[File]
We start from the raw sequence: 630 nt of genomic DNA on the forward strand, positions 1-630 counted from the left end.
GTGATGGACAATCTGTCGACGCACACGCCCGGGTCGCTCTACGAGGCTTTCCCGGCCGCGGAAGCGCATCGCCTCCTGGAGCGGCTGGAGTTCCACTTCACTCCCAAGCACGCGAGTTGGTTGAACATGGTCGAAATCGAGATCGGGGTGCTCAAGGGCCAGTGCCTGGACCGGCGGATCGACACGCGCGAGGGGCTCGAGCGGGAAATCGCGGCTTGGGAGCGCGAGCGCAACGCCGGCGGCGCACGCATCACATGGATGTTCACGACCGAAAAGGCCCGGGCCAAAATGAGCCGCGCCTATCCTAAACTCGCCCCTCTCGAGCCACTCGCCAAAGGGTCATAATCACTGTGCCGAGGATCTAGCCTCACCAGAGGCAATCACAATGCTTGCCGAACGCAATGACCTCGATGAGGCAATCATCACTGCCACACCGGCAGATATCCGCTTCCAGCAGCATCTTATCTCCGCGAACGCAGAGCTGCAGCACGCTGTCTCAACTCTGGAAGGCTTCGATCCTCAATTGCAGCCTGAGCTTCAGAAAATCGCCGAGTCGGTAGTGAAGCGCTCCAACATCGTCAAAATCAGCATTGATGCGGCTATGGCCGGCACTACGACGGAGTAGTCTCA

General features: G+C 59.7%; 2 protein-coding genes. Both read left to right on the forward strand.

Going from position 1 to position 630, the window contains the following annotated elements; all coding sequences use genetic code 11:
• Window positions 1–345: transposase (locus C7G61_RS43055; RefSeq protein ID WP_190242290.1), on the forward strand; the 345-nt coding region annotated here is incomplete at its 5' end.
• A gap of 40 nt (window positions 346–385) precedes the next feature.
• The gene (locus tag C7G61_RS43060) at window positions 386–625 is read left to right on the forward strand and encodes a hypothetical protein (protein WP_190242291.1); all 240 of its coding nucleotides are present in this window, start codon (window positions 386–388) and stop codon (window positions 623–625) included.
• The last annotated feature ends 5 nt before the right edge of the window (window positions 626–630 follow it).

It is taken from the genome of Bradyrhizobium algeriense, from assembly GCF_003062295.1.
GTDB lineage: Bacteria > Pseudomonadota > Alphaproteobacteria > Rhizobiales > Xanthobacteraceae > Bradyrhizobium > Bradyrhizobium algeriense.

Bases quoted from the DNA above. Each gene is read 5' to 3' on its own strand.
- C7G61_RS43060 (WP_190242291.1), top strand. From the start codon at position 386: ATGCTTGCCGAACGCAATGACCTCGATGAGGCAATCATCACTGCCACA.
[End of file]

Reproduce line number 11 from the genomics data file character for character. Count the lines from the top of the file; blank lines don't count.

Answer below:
Bases quoted from the DNA above. Each gene is read 5' to 3' on its own strand.